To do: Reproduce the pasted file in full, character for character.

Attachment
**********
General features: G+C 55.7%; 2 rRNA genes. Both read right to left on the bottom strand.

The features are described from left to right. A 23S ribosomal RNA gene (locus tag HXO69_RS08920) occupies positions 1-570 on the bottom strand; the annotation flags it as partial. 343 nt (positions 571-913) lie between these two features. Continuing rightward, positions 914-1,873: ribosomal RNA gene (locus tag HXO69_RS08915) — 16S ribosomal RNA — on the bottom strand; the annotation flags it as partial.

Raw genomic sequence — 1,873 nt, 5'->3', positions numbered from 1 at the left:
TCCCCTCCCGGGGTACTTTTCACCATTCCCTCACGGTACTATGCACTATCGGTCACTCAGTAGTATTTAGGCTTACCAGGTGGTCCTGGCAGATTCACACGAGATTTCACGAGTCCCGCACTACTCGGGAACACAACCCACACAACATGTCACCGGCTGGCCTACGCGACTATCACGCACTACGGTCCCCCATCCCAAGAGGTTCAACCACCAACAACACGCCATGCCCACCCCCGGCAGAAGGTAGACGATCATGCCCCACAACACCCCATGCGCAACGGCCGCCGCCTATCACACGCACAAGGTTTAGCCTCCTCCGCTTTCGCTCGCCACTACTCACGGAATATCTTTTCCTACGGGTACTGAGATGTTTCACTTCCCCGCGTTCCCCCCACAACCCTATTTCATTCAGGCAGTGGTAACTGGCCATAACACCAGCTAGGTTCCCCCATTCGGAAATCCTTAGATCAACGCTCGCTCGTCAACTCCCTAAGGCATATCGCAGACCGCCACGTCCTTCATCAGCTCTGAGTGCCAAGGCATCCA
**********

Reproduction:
General features: G+C 55.7%; 2 rRNA genes. Both read right to left on the bottom strand.

The features are described from left to right. A 23S ribosomal RNA gene (locus tag HXO69_RS08920) occupies positions 1-570 on the bottom strand; the annotation flags it as partial. 343 nt (positions 571-913) lie between these two features. Continuing rightward, positions 914-1,873: ribosomal RNA gene (locus tag HXO69_RS08915) — 16S ribosomal RNA — on the bottom strand; the annotation flags it as partial.

Raw genomic sequence — 1,873 nt, 5'->3', positions numbered from 1 at the left:
TCCCCTCCCGGGGTACTTTTCACCATTCCCTCACGGTACTATGCACTATCGGTCACTCAGTAGTATTTAGGCTTACCAGGTGGTCCTGGCAGATTCACACGAGATTTCACGAGTCCCGCACTACTCGGGAACACAACCCACACAACATGTCACCGGCTGGCCTACGCGACTATCACGCACTACGGTCCCCCATCCCAAGAGGTTCAACCACCAACAACACGCCATGCCCACCCCCGGCAGAAGGTAGACGATCATGCCCCACAACACCCCATGCGCAACGGCCGCCGCCTATCACACGCACAAGGTTTAGCCTCCTCCGCTTTCGCTCGCCACTACTCACGGAATATCTTTTCCTACGGGTACTGAGATGTTTCACTTCCCCGCGTTCCCCCCACAACCCTATTTCATTCAGGCAGTGGTAACTGGCCATAACACCAGCTAGGTTCCCCCATTCGGAAATCCTTAGATCAACGCTCGCTCGTCAACTCCCTAAGGCATATCGCAGACCGCCACGTCCTTCATCAGCTCTGAGTGCCAAGGCATCCA